The Luck of the Weissensteiners
(A Three Nation Trilogy)
This is a `Tale of Two Families' living their lives in the era up to and during World War 2. Life is simple but always a struggle--and it is about to grow worse. No one really sees the evil heading their way, in fact most people are in denial as the Plague of Anti-Semitism creeps across Europe like a deadly fog, overtaking country after country, leaving only death and devastation in its wake. The hatred infects everyone, turns friend against friend, family against family, husband against wife. Even entire Governments corrupt and will do anything to save themselves. Mr. Fischer has created a brilliant historical novel that is still too close for comfort and some of us may find difficult to read. The Weissensteiners are a Jewish family of weavers. They are masters of their craft and create exquisite tapestries that hang on the walls of the Nobles' castles and the home of one Countess in particular. Greta is one of two daughters and a son that make up Jonah Weissensteiner's family. When she meets her prince, Wilhelm Winkelemeier, a clerk in the local book store, Greta is swept off her feet and soon becomes pregnant. Eventually they marry, not knowing how this event will radically affect both of their families. Wilhelm is the first to bail out. Encouraged by his mother he takes their first born blond Aryan-looking son to cousins in Berlin, leaving a pregnant and trusting Greta with his family. Wilhelm's family,the Winkelemeiers, are farmers and as the Czechoslovakian government falls to the Nazis they see nothing wrong with expanding their holdings with confiscated Jewish neighbors' land. This all sets the stage for the greed, cruelty, persecution of not only the Jews, but Gypsies, homosexuals, and even the mentally ill. Mr. Fischer includes everyone in his tale of terror about man's inhumanity to man. But the pain and humiliation does not stop after the war. Families and friends are separated and moved around Europe like so much chattel. Even though I knew the characters are not real but drawn in Mr. Fischer's fertile imagination I found myself crying with these people in their misery, and then admiring them for their commitment to life, to their children, their families and friends. I could not stop reading this book, I wanted to know the next move of every character, especially Greta, and I highly recommend it to everyone. As a child I was raised in England. We had lots of air raids and rationing and discomfort but compared to what the European Jews and all the Displaced Persons suffered in those years, we were living in luxury. In my mind, dying once was not enough for those evil men who perpetrated these crimes against the minds, bodies, and souls of an entire race of Jewish men, women and children.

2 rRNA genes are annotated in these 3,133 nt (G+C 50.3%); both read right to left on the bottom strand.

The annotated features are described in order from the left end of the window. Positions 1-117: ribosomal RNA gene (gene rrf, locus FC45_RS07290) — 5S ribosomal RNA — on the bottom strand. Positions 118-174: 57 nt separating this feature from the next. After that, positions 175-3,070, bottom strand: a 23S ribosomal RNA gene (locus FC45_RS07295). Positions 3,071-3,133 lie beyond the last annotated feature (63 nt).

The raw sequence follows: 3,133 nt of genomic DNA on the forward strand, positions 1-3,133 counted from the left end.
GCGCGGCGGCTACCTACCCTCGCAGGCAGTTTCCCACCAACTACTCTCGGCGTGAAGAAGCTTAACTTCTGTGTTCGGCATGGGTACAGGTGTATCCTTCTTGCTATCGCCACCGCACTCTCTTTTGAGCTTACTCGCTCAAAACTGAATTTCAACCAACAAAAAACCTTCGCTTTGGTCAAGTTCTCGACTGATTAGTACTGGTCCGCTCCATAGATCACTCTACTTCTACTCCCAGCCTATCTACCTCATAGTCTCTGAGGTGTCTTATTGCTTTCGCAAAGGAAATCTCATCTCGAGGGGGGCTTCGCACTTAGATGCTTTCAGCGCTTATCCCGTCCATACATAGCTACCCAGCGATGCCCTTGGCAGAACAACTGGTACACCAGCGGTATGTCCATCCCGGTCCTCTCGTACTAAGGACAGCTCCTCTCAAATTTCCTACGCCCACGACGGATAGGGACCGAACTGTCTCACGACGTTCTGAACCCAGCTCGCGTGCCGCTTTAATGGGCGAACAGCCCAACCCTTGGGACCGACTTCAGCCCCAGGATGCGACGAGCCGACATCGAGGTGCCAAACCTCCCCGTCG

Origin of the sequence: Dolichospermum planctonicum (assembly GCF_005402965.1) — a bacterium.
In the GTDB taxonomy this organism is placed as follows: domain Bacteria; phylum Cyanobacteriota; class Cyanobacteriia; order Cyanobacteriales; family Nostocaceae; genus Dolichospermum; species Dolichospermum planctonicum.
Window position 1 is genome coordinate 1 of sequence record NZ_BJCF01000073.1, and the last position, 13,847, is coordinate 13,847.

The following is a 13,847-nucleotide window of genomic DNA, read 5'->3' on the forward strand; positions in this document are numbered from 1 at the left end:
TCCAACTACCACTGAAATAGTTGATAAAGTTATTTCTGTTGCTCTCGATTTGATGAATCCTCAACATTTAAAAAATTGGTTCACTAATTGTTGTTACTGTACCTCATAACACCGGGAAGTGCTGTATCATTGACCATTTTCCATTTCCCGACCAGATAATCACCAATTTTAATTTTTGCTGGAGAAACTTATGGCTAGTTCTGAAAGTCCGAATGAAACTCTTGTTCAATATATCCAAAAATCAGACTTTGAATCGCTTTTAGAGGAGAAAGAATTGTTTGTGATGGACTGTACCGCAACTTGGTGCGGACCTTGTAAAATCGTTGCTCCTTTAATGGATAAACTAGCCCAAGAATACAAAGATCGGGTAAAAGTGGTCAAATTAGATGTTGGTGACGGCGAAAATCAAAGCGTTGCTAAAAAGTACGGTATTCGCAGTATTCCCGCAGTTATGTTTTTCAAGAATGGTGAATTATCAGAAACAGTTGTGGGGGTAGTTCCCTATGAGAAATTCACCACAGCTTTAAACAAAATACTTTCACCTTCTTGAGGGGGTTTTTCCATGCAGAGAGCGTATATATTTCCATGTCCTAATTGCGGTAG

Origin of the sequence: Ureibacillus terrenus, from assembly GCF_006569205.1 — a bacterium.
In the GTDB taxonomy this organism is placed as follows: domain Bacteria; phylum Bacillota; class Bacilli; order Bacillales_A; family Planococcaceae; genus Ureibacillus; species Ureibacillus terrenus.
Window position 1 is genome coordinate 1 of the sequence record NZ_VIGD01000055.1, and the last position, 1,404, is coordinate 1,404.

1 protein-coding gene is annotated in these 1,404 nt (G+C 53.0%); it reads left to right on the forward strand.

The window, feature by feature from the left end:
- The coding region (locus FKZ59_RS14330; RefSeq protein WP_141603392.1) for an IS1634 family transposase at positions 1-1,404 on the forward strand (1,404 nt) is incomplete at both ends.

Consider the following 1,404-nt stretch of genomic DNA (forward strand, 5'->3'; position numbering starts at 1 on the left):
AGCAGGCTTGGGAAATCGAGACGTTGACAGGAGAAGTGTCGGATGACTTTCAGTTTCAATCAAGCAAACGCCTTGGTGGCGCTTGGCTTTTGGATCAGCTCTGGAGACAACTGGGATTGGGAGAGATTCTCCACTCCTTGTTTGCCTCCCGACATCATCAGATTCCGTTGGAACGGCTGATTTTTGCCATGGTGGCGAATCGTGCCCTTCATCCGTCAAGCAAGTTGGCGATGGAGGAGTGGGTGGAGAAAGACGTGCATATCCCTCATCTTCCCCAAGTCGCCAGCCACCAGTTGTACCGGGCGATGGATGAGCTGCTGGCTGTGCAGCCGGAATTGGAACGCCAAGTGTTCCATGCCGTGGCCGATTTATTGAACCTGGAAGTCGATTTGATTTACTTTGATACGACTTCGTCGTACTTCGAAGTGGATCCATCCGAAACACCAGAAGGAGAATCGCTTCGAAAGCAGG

Mary Firmin, author Deadly Pleasures.